"I was walking across a courtyard to breakfast at a conference," recalled Herb Wilf, a combinatorialist at the University of Pennsylvania, "and Erdos, who had just had breakfast, was walking in the opposite direction. When our paths crossed, I offered my customary greeting, 'Good morning, Paul. How are you today?' He stopped dead in his tracks. Out of respect and deference, I stopped too. We just stood there silently. He was taking my question very seriously, giving it the same consideration he would if I had asked him about the asymptotics of partition theory. His whole life was spent thinking hard about serious mathematical questions, and he treated this one no differently. Finally, after much reflection, he said, 'Herbert, today I am very sad.' And I said, 'I am sorry to hear that. Why are you sad, Paul?' He said, 'I am sad because I miss my mother. She is dead, you know.' I said, 'I know that, Paul. I know her death was very sad for you and for many of us, too. But wasn't that about five years ago?' He said, 'Yes, it was. But I miss her very much.' We stood there silently for a few awkward moments and then went our separate ways."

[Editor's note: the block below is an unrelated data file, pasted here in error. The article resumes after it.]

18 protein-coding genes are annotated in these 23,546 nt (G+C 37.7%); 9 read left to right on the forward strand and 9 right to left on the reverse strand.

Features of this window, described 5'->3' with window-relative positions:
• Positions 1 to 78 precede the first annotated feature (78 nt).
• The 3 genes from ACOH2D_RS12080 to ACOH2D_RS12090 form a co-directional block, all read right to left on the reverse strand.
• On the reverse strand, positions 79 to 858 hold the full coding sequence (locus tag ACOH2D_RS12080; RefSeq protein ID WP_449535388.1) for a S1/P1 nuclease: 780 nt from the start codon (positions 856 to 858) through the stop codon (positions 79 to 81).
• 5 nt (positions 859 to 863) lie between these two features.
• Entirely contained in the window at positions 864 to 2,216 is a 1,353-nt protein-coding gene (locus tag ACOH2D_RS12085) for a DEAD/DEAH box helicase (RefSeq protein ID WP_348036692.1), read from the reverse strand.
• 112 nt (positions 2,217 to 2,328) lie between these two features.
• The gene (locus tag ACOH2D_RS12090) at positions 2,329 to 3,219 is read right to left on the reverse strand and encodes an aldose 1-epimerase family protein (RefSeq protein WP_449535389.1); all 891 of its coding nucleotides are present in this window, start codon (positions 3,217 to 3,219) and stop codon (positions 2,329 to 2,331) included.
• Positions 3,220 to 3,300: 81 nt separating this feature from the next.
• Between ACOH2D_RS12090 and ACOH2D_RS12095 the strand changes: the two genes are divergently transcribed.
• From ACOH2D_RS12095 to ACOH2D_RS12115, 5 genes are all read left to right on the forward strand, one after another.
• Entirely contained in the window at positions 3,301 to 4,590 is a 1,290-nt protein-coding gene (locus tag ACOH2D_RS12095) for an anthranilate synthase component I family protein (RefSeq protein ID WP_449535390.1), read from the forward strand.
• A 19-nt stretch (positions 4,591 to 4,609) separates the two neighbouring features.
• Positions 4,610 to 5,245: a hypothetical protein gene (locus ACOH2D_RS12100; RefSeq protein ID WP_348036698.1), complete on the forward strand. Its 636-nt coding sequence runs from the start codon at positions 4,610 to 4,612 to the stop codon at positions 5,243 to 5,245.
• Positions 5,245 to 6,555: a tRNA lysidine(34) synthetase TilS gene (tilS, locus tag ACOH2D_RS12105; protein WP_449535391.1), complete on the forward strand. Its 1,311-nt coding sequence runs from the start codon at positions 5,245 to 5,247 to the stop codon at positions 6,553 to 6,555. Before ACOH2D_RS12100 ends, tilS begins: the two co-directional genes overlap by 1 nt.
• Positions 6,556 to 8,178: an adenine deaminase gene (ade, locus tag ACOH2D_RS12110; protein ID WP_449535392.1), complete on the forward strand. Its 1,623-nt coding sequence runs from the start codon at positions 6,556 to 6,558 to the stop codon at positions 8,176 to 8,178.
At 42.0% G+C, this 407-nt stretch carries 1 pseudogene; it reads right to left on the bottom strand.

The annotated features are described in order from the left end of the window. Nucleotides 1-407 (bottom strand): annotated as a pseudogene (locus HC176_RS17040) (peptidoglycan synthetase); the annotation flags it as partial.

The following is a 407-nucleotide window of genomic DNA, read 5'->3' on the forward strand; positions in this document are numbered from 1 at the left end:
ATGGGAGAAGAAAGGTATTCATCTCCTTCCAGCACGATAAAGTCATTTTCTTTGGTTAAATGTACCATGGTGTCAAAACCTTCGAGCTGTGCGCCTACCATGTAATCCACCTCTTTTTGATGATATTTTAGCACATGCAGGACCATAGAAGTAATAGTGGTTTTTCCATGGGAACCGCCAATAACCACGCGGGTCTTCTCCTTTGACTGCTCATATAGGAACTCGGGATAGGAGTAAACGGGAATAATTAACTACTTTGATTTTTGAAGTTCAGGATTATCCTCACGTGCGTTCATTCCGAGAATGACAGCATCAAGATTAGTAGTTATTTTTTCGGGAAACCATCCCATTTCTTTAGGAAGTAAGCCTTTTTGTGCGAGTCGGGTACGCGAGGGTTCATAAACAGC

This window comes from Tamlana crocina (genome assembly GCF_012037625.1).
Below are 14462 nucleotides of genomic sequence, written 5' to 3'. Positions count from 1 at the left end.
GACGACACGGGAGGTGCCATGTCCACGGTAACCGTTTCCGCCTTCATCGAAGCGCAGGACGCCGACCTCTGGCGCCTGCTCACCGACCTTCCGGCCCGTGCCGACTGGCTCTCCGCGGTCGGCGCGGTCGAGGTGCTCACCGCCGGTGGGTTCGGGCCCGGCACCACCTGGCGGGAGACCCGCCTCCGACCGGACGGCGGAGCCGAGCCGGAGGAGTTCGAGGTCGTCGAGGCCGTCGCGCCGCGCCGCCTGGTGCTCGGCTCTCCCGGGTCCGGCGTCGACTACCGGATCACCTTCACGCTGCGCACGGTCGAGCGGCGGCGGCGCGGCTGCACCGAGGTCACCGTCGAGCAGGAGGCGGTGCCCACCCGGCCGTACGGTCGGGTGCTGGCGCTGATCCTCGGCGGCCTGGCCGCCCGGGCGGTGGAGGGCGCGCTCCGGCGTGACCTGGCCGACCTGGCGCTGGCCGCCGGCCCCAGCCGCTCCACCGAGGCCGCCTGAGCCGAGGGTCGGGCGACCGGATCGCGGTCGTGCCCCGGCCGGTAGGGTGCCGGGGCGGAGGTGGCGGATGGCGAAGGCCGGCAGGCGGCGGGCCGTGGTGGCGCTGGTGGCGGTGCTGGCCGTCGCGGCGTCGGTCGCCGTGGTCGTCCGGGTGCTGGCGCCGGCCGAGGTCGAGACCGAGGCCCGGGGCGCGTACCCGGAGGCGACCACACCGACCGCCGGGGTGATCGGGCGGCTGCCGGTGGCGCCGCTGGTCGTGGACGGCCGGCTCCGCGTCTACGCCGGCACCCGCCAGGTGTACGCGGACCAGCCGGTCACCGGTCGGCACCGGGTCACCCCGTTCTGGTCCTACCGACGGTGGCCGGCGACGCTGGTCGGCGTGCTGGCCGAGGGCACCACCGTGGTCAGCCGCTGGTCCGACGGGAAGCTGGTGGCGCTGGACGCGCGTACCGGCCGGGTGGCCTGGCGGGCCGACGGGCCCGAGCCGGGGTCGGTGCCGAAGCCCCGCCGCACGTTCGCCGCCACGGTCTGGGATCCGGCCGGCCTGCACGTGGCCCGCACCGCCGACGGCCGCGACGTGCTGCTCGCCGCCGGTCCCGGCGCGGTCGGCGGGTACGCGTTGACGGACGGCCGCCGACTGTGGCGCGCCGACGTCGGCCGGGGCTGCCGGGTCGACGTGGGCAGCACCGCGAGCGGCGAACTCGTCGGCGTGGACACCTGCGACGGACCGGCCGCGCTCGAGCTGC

-- Paul Hoffman, THE MAN WHO LOVED ONLY NUMBERS
(biography of mathematician Paul Erdos)
I have had some rough-ass days in my life, and if somebody asked me that on one of them and I were inclined to be honest about my feelings, I wish I could explain with the economy, grace, emotion, and composure Erdos exhibits in that exchange.
"Herbert, today I am very sad." Man, I *wish* I could just say it like that and be done. (Instead, it's either a long and tragic story or nothing at all.)